Business has been up and down, and COVID hit particularly hard — especially when schoolkids and tradies stopped coming by.

They say they asked for rent relief over the phone, but were refused — despite the Victorian government instructing landlords to reduce the rent to help struggling tenants.

A spokesperson for Jasman Pty Ltd said there was no record of a request being made for rent relief and “no tenant who requested rent assistance pursuant to the Commercial Tenancy Relief Scheme was denied assistance”.

Regardless, the sisters say they paid all their rent owing.

They received an email in March, saying their rent would increase by 50 per cent, from $39,000 per year to $59,400 for their 120-square-metre shop

They made a counter offer of a 20 per cent increase, but it was rejected.

Cathy says there’s no way they could run a business paying that rent.They’re now left paying off the loan they took out to buy the business, without being able to sell.

“We have to cut our losses and get out, so it’s absolutely devastating.”

Cathy bristles when she’s told Eddie Hirsch and Avi Silver are estimated to be in the top 25 wealthiest people in Australia.

“Surely you can look after the little people during the tough times,” she says.

“You know, it’s unbelievable, isn’t it, that they have so much money, but they can’t support us during COVID … and post-COVID.”

Landlords have ‘every right’ to negotiate rent

Eddie Hirsch and Avi Silver are worth a combined $3.6 billion, according to The Australian newspaper’s 2021 rich list.

They made their fortune through United Petroleum, starting the company with a group of service stations in 1993, and slowly expanding to include hundreds of servos as well as fuel import terminals.

United is currently involved in a legal battle with several of its former service station franchisees, who say their agreements were unfairly terminated by the company.

They allege they’ve lost hundreds of thousands of dollars because of United’s treatment.

While Hirsch and Silver own the Pearcedale shops through their company Jasman Pty Ltd, they rent the shops out through United Petroleum.

Without commenting on this specific case, property barrister Robert Hay QC says once a commercial lease ends, the landlord can charge whatever they want.

“In the end, they’re in the same position really as if they were negotiating for a brand new lease — that is a lease where the tenant hasn’t already been in possession,” Mr Hay says.

In a statement, a spokesperson for Jasman Pty Ltd said it was seeking new leases in line with the rental market.

“As the rental the tenants enjoyed for [a] number of years was well below market rental rates, the tenants have decided to not take up new leases and leave the shopping centre,” the spokesperson said.

“Jasman has honoured a small number of historical leases with below-market rents for some years.

Jasman has every right to negotiate market rentals with its tenants as new leases are negotiated.”

But Alexi Boyd, from the Council of Small Business Organisations Australia, says the increases are unreasonable.

“I think it’s really disappointing to see a large company like this take advantage of a situation for small businesses where things are really difficult, we’re trying to get back up on our feet again, and then they get hit and slugged with this enormous rent increase,” Ms Boyd says.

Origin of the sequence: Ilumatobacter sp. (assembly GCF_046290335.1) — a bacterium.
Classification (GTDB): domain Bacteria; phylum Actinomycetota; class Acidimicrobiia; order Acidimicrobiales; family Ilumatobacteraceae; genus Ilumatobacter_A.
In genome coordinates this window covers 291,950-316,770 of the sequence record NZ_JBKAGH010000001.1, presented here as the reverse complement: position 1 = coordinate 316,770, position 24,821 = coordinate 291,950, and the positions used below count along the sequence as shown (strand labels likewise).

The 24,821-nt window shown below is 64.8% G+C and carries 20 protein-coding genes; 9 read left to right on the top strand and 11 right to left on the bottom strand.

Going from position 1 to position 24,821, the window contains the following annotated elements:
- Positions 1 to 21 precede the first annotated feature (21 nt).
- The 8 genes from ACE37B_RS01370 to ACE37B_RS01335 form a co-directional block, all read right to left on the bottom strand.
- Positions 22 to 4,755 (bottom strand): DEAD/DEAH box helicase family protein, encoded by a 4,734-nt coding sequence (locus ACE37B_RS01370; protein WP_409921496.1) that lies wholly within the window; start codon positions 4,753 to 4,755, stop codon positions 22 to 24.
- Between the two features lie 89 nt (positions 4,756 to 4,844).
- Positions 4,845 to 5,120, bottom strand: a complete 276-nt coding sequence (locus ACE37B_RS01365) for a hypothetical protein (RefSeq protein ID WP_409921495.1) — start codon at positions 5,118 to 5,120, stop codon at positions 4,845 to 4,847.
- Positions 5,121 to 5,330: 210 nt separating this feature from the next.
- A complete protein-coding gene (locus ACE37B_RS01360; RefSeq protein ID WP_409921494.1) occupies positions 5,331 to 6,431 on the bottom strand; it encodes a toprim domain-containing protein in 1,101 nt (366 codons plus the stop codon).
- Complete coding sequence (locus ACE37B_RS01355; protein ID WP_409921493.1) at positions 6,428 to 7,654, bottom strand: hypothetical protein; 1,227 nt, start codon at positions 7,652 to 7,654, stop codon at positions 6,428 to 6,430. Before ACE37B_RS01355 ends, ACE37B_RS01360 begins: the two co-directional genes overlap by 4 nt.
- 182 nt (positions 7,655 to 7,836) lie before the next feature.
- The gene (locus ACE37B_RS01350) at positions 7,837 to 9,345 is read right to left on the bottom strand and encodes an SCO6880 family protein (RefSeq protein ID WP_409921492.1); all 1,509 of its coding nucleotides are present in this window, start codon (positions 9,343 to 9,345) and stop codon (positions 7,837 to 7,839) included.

“Often these shops are really an integral part of a small business community and part of the community as a whole.”

Several valuers the ABC spoke to said the owners would struggle to get new tenants in, while it would be tough for those who decided to stay to keep afloat.

The increases bucked the general trend of rents in and around Melbourne, which were flatlining as retail rental vacancies rose due to the pandemic.

“If the rent is that high no-one else is going to come in there as well,” one said.

‘It’s too late for us’

If Jasman Pty Ltd has a grand plan for the site, it’s unclear what it is.

One of the shops in the complex is a BP petrol station, which the departing shop keepers suspect will be turned into a United outlet once the current lease is up.

But it’s seeking long-term tenants in the now vacant shops, and has signed on other shops in the complex for multiple years.

The local council owns the car park, which carves out the centre of the complex, and says it has no plans to sell it.

Some real estate agents the ABC spoke to believed the company probably genuinely thought it could get someone to pay the increased price.

Others said it may be in their interest to have the shops empty but ask for a higher rent, because it made the price of the asset appear higher.

“Who knows,” says Alexi Boyd.

“It’s very difficult to know what is going through the minds of these big businesses when they make decisions like this.

“But the impact is stark.”

Whatever the reason, many locals in Pearcedale, including outgoing shop owner Cathy Morgan, fear the decision is the beginning of the end for the heart of their town.

“It’s too late for us … we can’t go on any further,” she says.

“Look after the small businesses that are left, because it means such so much to the local communities.”


– Reporting: [Jessica Longbottom] and [Eden Hynninen]

– Photography: [Danielle Bonica] and Michael Barnett

– Digital producer: [Kate Higgins] and [Joseph Dunstan]